Drop Out With The Barracudas_promo shotBeyond the advantageous Sounds angle, other contextualising strands emerge. While Gluck was writing and Wills was putting The Unwanted behind him their drummer Nick Turner, who came on board in late 1978, worked at the bar of Camden’s Music Machine, a prime London venue. Pre-Barracudas, he passed through The Raincoats. For a while, The Barracudas rehearsed at a central London squat where early Slits member Kate Korus lived (in 1979, she was founder member of The Mo-Dettes). Joe Strummer was a frequent visitor there. Former Sex Pistols Steve Jones and Paul Cook lived close by and were also to hand. Sid Vicious had sold his leather jacket to Wills. From 1980 or so, Turner was running a south London rehearsal studio used by Public Image Ltd as well as his own band. The Barracudas first single came out on the Cells label, which issued the debut by Essential Logic, Lora Logic’s post X-Ray Spex outfit. All of which places The Barracudas as central to post-punk London.

Yet The Barracudas, as Turner puts it in the booklet, “had several influences; punk, surf, garage and psych. As a band we consciously decided to focus on our surf-punk side." Gluck now says “60s garage, folk-rock and psych were not widely known. There was no ‘scene’ as yet.”

Drop Out With The Barracudas_summer funEarly 1978 saw the Sixties-ish powerpop touted as the successor to punk or new wave. A year on, the mod revival was going great guns. Two-Tone’s foundational musical elements were from the past. But The Barracudas tallied with none of this. According to the booklet, they liked The Cramps. Aspects of their sensibility chimed with facets of The Ramones and The Undertones. After “I Want my Woody Back,” they signed to EMI for whom there were four singles and the album. The peak was doing “Summer Fun,” the first EMI 45, on Top of the Pops in August 1980.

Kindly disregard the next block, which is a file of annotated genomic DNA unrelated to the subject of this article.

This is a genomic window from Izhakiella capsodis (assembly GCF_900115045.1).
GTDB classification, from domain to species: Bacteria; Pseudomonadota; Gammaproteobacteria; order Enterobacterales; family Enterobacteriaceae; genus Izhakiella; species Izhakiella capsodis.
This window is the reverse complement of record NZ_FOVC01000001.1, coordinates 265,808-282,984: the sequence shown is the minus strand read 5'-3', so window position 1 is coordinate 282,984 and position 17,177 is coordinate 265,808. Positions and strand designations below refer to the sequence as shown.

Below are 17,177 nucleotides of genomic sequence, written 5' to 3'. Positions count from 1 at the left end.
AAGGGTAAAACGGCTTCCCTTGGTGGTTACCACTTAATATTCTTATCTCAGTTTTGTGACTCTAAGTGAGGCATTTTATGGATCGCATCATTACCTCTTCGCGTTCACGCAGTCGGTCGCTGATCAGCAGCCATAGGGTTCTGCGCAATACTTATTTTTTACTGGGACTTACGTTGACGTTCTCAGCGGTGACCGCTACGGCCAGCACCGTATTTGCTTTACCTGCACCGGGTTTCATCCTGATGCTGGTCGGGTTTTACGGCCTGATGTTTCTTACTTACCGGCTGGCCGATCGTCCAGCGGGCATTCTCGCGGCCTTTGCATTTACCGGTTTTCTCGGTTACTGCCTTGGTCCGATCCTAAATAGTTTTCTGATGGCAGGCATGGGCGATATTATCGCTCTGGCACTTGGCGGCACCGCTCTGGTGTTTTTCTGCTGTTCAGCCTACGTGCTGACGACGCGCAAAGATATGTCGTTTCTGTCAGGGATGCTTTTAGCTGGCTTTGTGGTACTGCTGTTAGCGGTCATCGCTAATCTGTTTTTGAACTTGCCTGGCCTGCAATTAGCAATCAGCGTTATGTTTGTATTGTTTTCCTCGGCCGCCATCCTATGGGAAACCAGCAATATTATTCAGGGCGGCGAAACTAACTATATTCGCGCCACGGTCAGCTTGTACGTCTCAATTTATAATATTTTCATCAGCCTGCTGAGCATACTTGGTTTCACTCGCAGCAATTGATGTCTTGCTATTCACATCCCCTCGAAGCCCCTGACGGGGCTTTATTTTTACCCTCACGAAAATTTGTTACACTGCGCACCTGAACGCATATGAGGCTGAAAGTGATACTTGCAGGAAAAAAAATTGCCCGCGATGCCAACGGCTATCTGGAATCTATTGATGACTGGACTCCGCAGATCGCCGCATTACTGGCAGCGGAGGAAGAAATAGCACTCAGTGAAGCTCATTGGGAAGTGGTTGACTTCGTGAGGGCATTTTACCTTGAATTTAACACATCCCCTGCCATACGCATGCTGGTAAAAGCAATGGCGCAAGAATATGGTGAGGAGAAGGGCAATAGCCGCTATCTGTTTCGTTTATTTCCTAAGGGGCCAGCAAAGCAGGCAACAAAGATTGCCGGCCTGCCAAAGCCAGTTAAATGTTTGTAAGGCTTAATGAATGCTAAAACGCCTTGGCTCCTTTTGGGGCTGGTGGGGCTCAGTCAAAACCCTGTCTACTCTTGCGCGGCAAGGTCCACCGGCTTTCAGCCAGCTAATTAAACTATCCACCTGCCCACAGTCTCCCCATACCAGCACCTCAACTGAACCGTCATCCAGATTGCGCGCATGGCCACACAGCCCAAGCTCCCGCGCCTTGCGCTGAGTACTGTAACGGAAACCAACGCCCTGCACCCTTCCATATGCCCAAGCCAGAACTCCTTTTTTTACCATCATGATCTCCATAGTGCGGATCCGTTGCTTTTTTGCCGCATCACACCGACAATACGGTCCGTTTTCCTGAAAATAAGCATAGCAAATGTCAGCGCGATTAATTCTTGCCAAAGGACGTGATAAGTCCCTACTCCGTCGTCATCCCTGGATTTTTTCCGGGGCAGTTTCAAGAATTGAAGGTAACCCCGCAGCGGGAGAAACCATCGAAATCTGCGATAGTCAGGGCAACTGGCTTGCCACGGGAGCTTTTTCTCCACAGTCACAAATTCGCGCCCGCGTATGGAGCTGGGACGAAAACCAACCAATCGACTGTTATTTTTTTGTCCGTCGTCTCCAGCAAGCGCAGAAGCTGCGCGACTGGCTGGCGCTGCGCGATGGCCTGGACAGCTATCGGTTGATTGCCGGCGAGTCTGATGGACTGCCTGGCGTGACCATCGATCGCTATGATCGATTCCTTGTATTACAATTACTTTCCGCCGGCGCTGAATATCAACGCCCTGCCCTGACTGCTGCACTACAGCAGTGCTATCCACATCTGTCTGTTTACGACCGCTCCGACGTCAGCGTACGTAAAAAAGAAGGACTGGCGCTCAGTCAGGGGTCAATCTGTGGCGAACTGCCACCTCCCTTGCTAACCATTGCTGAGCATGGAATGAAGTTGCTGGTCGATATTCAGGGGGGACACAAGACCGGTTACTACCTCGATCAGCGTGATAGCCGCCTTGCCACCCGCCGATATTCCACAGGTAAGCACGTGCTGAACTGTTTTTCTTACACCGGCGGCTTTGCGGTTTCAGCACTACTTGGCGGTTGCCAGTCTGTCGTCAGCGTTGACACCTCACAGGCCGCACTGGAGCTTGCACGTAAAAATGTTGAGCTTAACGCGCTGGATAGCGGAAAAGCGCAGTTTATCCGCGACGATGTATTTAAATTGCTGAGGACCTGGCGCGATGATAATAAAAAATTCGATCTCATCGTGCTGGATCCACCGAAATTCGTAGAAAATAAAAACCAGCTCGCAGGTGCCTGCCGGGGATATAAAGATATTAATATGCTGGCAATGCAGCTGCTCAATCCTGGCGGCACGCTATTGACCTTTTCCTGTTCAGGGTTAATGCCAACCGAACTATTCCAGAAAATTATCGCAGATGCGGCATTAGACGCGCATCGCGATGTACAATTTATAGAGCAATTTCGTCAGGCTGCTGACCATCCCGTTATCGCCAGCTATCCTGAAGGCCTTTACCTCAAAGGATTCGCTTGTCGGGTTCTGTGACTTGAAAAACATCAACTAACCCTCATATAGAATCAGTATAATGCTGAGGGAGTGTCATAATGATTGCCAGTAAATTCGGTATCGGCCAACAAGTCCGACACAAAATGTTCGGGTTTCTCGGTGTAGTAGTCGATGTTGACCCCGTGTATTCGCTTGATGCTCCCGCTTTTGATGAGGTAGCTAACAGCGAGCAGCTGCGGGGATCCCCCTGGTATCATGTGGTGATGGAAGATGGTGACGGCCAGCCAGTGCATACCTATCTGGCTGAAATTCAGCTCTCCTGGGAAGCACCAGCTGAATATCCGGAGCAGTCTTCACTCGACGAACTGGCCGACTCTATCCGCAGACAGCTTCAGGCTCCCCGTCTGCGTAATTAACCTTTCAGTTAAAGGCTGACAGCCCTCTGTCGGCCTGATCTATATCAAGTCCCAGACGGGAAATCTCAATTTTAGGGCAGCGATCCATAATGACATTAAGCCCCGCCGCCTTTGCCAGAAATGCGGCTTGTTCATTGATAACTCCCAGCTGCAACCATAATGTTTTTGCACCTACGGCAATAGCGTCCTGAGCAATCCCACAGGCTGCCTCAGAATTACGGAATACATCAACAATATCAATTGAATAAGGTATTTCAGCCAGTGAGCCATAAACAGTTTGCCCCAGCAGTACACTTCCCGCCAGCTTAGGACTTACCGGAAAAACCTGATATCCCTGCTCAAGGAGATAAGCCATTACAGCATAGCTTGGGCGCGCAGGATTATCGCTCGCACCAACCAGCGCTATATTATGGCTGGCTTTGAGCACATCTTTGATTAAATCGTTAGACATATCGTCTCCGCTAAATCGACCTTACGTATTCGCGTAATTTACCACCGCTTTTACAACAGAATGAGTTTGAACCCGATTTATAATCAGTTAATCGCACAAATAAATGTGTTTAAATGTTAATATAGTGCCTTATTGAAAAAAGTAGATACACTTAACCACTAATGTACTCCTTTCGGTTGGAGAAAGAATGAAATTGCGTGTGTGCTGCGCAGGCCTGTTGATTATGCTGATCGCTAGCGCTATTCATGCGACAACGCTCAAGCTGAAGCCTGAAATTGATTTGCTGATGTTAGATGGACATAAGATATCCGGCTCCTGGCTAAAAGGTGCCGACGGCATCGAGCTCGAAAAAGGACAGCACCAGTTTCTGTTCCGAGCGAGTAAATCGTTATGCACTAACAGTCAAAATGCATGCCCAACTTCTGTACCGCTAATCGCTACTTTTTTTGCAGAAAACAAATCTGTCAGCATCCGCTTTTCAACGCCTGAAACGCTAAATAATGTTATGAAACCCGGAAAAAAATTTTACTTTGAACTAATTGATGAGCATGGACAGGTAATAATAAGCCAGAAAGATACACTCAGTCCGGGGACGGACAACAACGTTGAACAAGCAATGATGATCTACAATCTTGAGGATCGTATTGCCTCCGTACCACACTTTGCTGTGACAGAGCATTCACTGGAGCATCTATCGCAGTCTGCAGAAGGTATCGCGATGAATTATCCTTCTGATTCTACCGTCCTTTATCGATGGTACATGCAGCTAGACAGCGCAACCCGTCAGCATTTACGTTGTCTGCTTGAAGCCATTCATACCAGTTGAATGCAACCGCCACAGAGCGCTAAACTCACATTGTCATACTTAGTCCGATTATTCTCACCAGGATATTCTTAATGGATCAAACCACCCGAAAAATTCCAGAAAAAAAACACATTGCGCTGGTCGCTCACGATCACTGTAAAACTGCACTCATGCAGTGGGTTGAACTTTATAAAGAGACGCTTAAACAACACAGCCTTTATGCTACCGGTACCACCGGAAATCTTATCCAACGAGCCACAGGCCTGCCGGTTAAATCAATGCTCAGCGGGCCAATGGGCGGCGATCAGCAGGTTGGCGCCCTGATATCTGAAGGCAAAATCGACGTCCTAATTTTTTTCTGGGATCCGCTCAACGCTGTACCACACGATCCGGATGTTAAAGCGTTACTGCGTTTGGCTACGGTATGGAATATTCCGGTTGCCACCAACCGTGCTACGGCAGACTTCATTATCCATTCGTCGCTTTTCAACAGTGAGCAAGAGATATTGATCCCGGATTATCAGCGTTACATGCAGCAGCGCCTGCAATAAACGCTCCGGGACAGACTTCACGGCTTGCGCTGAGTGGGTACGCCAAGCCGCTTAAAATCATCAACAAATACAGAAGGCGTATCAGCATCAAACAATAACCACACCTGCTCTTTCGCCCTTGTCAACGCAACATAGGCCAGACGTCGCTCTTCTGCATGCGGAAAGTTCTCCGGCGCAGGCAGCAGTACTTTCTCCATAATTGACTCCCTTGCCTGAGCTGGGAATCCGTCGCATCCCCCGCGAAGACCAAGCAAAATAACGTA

Following this, the booklet chronicles their 1981 as dispiriting. Despite the release of the album – with its darker, psych-inclined Side One and its more upbeat, surfy Side Two – EMI lost interest. Their A&R man left to be replaced by a staffer who had signed Iron Maiden. Shinier labelmates Dexy's Midnight Runners and Duran Duran became bigger and bigger, absorbing EMI’s attention. They were dropped from EMI after a tour supporting The Stray Cats. When Buckley and Turner left, the band regrouped and, after a little while, recruited former Flamin' Groovie Chris Wilson.

This box collects an awful lot of early Barracudas. But despite its bulk and the presence of tons of songs they never issued at the time, almost everything – even the raw rehearsal cuts – sounds daisy fresh and is hugely enjoyable. It doesn’t feel as if The Barracudas were consciously pushing against contemporary mores, even if that is actually what they were doing. They did what they did. Ploughing their own furrow, rather than that of others, set them apart then and still does. When psych, garage punk and so on bedded in as pervasive influences around 1981/82 (viz, for eg, the Paisley Underground, London’s Groovy Cellar scene), The Barracudas had already been there. It’s a massive paradox, but drawing from the past made them pioneers.